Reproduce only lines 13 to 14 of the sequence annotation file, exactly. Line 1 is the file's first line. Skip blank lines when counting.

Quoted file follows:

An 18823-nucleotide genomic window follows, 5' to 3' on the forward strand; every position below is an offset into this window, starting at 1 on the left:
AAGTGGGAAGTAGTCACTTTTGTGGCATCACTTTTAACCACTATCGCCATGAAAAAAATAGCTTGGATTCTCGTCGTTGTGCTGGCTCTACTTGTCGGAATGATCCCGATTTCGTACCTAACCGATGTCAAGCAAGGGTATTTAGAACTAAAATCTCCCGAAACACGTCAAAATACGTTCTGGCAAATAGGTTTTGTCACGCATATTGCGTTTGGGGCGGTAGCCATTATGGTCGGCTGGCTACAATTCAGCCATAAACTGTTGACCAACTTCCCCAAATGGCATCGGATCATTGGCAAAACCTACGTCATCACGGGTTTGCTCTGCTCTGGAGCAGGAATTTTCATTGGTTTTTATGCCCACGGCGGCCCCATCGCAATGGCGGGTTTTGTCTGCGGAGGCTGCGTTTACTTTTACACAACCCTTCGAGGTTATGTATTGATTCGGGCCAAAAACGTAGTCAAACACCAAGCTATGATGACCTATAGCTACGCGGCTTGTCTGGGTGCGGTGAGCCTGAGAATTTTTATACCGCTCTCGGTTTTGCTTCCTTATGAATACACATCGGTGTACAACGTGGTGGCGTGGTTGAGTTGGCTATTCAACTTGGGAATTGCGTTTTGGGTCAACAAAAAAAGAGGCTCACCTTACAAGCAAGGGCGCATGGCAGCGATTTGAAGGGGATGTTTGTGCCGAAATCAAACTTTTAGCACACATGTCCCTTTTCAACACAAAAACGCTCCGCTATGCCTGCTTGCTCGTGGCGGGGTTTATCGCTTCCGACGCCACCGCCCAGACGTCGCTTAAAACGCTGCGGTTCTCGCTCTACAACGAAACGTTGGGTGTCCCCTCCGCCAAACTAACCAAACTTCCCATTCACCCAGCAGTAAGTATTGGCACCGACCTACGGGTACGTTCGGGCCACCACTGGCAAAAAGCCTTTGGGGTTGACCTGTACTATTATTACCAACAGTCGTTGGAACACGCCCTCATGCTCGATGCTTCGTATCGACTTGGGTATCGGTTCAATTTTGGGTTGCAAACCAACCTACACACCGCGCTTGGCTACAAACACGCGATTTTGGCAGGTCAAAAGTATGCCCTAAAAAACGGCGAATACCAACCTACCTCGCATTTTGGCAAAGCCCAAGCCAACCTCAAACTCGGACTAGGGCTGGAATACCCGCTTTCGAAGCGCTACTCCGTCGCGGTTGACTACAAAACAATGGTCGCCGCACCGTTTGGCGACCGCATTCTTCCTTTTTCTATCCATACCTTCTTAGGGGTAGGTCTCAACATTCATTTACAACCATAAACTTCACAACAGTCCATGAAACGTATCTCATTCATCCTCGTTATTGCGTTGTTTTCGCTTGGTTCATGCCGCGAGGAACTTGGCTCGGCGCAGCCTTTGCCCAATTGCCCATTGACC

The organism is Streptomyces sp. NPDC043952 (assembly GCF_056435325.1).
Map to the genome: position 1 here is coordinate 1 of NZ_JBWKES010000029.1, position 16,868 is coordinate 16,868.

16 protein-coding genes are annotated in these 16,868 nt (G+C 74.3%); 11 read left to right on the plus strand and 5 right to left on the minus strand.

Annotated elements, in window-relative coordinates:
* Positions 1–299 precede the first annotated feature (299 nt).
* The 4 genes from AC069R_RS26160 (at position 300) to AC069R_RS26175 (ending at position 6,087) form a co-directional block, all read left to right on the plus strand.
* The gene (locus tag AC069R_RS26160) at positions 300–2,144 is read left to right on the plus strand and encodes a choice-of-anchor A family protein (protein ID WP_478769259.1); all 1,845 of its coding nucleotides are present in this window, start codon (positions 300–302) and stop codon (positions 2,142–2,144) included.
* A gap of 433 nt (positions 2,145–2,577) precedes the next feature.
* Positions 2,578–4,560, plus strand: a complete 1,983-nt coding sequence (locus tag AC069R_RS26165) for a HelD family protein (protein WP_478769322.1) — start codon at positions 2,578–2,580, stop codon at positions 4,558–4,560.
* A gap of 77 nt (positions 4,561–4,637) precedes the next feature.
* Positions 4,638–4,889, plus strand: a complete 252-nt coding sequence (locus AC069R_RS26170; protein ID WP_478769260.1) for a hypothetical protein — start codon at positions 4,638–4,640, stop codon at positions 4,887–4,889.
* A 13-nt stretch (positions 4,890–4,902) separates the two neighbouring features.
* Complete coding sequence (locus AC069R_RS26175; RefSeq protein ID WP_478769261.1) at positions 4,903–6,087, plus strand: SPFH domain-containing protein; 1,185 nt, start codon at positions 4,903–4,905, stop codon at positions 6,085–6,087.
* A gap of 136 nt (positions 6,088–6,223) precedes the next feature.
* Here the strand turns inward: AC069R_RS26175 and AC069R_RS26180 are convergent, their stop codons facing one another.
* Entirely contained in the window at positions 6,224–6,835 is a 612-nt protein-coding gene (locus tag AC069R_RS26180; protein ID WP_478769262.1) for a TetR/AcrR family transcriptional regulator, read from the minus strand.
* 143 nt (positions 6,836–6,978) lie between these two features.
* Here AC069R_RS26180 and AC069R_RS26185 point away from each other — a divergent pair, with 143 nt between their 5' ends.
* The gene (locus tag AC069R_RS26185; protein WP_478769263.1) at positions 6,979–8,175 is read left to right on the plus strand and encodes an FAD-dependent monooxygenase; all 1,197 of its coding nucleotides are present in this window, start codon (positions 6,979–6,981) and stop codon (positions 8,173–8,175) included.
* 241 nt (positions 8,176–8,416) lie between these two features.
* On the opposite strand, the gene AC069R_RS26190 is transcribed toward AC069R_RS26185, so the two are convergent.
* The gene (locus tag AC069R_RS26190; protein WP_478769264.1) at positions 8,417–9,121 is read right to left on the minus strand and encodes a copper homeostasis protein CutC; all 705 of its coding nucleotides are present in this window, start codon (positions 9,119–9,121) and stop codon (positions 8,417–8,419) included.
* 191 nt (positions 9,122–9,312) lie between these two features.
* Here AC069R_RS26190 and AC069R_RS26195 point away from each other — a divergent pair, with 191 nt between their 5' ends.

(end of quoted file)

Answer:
* Positions 4,638–4,889, plus strand: a complete 252-nt coding sequence (locus AC069R_RS26170; protein ID WP_478769260.1) for a hypothetical protein — start codon at positions 4,638–4,640, stop codon at positions 4,887–4,889.
* A 13-nt stretch (positions 4,890–4,902) separates the two neighbouring features.